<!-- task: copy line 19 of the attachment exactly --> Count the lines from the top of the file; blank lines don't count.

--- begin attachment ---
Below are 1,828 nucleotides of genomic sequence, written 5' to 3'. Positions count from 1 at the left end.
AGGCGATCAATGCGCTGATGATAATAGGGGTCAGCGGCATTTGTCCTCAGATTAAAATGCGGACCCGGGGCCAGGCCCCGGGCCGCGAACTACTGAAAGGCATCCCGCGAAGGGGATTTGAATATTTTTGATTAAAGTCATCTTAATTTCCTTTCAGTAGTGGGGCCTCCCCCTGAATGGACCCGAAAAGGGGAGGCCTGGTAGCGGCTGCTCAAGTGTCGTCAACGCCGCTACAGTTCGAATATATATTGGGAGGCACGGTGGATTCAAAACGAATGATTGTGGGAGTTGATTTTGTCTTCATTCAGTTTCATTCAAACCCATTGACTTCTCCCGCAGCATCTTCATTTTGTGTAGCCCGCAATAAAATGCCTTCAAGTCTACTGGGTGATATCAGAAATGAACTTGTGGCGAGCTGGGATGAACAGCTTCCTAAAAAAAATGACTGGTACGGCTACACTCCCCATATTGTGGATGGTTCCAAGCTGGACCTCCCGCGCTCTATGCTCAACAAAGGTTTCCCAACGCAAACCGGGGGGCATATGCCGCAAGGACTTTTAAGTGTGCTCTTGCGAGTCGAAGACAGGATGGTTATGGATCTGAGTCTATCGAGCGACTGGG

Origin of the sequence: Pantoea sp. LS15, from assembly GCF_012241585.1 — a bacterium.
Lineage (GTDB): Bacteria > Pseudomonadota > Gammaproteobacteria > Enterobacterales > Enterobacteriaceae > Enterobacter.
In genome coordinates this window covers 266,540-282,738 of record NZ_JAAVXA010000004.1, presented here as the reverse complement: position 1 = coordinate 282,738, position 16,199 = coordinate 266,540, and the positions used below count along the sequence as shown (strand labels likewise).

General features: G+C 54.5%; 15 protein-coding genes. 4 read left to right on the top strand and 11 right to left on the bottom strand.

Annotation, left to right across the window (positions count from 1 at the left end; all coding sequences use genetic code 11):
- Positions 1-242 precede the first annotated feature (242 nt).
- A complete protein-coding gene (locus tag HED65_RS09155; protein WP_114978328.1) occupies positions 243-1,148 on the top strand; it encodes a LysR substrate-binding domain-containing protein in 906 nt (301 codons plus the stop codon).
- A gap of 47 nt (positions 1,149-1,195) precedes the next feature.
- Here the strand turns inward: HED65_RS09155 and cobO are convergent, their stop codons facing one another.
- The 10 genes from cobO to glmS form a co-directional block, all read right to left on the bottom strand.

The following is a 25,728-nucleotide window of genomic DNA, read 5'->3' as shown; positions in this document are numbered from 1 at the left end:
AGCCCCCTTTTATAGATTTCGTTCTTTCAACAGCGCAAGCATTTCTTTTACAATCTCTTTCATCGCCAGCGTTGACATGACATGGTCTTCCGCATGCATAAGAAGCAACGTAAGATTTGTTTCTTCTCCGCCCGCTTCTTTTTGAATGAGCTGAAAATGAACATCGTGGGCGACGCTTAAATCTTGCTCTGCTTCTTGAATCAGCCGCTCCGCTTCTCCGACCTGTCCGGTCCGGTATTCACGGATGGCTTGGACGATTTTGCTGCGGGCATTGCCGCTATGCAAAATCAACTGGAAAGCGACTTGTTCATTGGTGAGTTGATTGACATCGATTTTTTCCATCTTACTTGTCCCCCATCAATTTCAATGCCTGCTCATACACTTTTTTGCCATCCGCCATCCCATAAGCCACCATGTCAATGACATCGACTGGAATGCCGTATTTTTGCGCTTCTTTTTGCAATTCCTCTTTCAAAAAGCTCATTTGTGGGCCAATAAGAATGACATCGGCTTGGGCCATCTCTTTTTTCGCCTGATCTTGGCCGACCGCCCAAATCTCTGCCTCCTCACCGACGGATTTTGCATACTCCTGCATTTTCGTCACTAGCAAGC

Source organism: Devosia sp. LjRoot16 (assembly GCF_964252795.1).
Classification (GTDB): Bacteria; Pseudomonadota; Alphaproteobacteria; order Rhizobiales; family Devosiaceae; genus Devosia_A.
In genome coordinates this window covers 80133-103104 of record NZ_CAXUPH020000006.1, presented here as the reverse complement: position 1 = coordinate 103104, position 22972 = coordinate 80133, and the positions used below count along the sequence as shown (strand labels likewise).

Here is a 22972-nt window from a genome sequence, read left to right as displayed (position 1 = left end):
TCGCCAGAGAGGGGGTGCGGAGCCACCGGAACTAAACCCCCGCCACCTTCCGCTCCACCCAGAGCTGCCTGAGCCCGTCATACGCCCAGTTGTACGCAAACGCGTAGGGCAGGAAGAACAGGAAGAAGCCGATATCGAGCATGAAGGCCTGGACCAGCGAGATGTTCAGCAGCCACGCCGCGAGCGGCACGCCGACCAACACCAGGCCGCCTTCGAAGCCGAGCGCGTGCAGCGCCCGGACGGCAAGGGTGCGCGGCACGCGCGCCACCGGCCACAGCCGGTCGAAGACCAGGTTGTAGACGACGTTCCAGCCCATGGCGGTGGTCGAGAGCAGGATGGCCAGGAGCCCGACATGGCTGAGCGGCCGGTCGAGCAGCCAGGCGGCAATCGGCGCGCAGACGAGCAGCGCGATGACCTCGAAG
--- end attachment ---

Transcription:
TCGCCAGAGAGGGGGTGCGGAGCCACCGGAACTAAACCCCCGCCACCTTCCGCTCCACCCAGAGCTGCCTGAGCCCGTCATACGCCCAGTTGTACGCAAACGCGTAGGGCAGGAAGAACAGGAAGAAGCCGATATCGAGCATGAAGGCCTGGACCAGCGAGATGTTCAGCAGCCACGCCGCGAGCGGCACGCCGACCAACACCAGGCCGCCTTCGAAGCCGAGCGCGTGCAGCGCCCGGACGGCAAGGGTGCGCGGCACGCGCGCCACCGGCCACAGCCGGTCGAAGACCAGGTTGTAGACGACGTTCCAGCCCATGGCGGTGGTCGAGAGCAGGATGGCCAGGAGCCCGACATGGCTGAGCGGCCGGTCGAGCAGCCAGGCGGCAATCGGCGCGCAGACGAGCAGCGCGATGACCTCGAAG